I’m not proposing we be like New York. That’s impossible and undesirable. What I would like, however, is to occasionally strut like New York, swing some serious pipe like New York. To simply stop acting like we’re not worthy to be treated like a world class city by the very politicians we elect to serve us. I’m not alone in appreciating where I live. It’s time to demand our elected officials do the same.

stridently submitted by Urban Sophisticat


A One Way Discussion

April 24, 2010

Sitting on a patio at the corner of  71st and 1st on the upper east side, taking a lunch time margarita for a test drive. What’s a lunch time margarita, you ask? Well, as far as we can tell, it’s just like a night time margarita only cheaper. A slippery distinction that’s difficult to pass up. 

Acaphlegmic’s in yet another lather. Truth be told, he’s been in some sort of lather or another since we arrived here in New York. First, it’s the ‘mallification’ of Times Square. You see, Acaphlegmic hasn’t been back to the city since around the mid-80s when, as an aspiring actor training at the Neighborhood Playhouse (alma mater of Jimmy Caan!), he prowled the mean streets of the East Village.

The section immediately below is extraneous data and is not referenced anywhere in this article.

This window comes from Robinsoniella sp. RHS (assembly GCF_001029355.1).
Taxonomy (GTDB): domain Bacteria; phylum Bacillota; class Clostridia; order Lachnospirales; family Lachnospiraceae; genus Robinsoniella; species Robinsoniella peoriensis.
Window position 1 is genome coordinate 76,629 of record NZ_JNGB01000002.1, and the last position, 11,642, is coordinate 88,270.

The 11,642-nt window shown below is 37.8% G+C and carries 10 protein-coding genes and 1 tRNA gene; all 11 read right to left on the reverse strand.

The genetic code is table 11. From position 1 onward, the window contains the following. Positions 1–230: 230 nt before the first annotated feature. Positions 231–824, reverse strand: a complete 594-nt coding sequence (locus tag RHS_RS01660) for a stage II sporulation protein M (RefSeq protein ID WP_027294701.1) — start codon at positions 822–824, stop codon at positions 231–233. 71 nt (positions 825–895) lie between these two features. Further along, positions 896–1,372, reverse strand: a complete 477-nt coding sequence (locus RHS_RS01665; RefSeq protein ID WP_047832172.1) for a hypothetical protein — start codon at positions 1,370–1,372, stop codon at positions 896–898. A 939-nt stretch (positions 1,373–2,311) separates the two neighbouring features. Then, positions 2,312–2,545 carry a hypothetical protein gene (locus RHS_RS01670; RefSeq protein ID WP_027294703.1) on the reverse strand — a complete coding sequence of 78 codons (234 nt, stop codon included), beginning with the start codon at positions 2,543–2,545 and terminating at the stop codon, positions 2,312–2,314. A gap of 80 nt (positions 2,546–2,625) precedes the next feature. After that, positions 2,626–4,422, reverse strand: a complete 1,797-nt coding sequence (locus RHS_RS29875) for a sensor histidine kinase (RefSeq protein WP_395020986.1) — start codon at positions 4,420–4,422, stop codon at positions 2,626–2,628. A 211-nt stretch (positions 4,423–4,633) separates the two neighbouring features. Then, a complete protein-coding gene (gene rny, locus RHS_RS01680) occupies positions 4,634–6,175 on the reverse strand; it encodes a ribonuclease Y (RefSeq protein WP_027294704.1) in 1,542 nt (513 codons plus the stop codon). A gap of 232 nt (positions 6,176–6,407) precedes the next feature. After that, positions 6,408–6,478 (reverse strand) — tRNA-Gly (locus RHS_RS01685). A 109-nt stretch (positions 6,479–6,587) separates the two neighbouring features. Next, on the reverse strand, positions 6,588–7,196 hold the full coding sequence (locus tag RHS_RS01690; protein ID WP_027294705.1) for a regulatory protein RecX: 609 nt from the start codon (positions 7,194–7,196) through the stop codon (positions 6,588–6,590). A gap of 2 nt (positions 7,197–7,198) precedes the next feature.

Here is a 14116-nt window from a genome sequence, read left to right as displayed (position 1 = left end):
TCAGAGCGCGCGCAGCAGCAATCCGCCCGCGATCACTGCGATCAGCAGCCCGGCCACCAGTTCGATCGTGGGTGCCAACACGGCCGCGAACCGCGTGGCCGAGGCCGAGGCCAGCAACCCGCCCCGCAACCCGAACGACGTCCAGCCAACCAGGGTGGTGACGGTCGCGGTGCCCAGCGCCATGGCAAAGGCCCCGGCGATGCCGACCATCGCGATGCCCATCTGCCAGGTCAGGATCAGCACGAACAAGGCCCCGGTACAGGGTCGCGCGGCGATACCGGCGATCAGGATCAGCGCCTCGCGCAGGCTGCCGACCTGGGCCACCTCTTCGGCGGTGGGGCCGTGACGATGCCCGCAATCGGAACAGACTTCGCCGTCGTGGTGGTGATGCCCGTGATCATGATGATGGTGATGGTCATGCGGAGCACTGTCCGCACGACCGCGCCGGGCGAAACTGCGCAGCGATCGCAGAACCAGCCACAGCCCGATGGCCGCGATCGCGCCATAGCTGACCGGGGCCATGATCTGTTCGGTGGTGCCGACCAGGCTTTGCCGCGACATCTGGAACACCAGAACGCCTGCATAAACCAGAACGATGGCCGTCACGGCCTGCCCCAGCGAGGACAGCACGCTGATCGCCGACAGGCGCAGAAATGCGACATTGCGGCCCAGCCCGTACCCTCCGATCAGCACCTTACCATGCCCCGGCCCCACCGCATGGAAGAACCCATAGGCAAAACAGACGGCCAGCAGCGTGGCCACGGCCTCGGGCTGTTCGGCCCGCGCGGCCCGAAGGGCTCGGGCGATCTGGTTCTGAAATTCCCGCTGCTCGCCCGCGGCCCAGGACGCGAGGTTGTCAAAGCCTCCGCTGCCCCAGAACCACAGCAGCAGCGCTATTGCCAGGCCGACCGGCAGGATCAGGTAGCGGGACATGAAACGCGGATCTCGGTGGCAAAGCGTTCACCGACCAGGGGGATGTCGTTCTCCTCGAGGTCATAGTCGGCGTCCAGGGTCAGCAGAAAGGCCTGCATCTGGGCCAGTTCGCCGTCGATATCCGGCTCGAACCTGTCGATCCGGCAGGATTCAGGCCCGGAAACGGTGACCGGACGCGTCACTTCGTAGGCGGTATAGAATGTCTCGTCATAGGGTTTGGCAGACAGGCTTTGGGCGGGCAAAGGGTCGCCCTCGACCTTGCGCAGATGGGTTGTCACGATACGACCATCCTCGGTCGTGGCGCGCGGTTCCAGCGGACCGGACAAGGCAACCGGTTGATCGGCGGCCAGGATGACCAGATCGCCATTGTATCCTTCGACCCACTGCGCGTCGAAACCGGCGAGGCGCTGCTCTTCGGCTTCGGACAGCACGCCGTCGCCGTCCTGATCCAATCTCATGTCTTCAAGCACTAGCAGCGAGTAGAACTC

“In those days,” he tells us, “Times Square was gloriously seedy. Just like in Taxi Driver.” Apparently, you could buy yourself a cold beer from any squalid convenience store that had a bullet proof glassed enclosed cash register, pop it into a paper bag and then wander around, taking in the sights of open prostitution and live sex shows. “It had character,” we’re told. “Not just this soulless, neon lit commercialization.”